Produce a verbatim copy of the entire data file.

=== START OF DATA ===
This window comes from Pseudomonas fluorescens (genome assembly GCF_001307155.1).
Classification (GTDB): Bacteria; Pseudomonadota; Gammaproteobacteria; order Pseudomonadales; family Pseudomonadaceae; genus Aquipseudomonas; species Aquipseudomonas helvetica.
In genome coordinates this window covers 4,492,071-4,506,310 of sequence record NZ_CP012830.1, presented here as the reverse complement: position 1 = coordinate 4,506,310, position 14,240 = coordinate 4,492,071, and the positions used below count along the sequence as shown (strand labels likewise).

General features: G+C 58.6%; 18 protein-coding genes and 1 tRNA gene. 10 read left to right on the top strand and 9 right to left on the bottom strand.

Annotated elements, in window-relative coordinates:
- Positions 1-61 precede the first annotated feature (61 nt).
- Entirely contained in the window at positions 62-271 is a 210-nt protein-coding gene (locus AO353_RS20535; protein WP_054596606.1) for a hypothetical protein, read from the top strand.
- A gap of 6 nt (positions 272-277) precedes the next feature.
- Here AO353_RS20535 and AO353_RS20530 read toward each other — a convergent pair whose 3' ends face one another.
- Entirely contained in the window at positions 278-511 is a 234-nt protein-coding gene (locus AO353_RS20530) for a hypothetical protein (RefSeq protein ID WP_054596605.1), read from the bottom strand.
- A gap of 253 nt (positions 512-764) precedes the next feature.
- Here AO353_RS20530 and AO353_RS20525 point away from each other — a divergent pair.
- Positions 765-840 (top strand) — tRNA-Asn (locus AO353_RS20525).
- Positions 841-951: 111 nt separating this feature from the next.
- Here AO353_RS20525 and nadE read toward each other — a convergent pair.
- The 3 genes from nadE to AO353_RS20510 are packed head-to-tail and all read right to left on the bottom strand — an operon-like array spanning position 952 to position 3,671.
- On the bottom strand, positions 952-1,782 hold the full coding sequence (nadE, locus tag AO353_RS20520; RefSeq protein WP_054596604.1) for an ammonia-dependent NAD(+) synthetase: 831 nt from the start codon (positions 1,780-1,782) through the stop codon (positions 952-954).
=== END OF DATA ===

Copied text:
This window comes from Pseudomonas fluorescens (genome assembly GCF_001307155.1).
Classification (GTDB): Bacteria; Pseudomonadota; Gammaproteobacteria; order Pseudomonadales; family Pseudomonadaceae; genus Aquipseudomonas; species Aquipseudomonas helvetica.
In genome coordinates this window covers 4,492,071-4,506,310 of sequence record NZ_CP012830.1, presented here as the reverse complement: position 1 = coordinate 4,506,310, position 14,240 = coordinate 4,492,071, and the positions used below count along the sequence as shown (strand labels likewise).

General features: G+C 58.6%; 18 protein-coding genes and 1 tRNA gene. 10 read left to right on the top strand and 9 right to left on the bottom strand.

Annotated elements, in window-relative coordinates:
- Positions 1-61 precede the first annotated feature (61 nt).
- Entirely contained in the window at positions 62-271 is a 210-nt protein-coding gene (locus AO353_RS20535; protein WP_054596606.1) for a hypothetical protein, read from the top strand.
- A gap of 6 nt (positions 272-277) precedes the next feature.
- Here AO353_RS20535 and AO353_RS20530 read toward each other — a convergent pair whose 3' ends face one another.
- Entirely contained in the window at positions 278-511 is a 234-nt protein-coding gene (locus AO353_RS20530) for a hypothetical protein (RefSeq protein ID WP_054596605.1), read from the bottom strand.
- A gap of 253 nt (positions 512-764) precedes the next feature.
- Here AO353_RS20530 and AO353_RS20525 point away from each other — a divergent pair.
- Positions 765-840 (top strand) — tRNA-Asn (locus AO353_RS20525).
- Positions 841-951: 111 nt separating this feature from the next.
- Here AO353_RS20525 and nadE read toward each other — a convergent pair.
- The 3 genes from nadE to AO353_RS20510 are packed head-to-tail and all read right to left on the bottom strand — an operon-like array spanning position 952 to position 3,671.
- On the bottom strand, positions 952-1,782 hold the full coding sequence (nadE, locus tag AO353_RS20520; RefSeq protein WP_054596604.1) for an ammonia-dependent NAD(+) synthetase: 831 nt from the start codon (positions 1,780-1,782) through the stop codon (positions 952-954).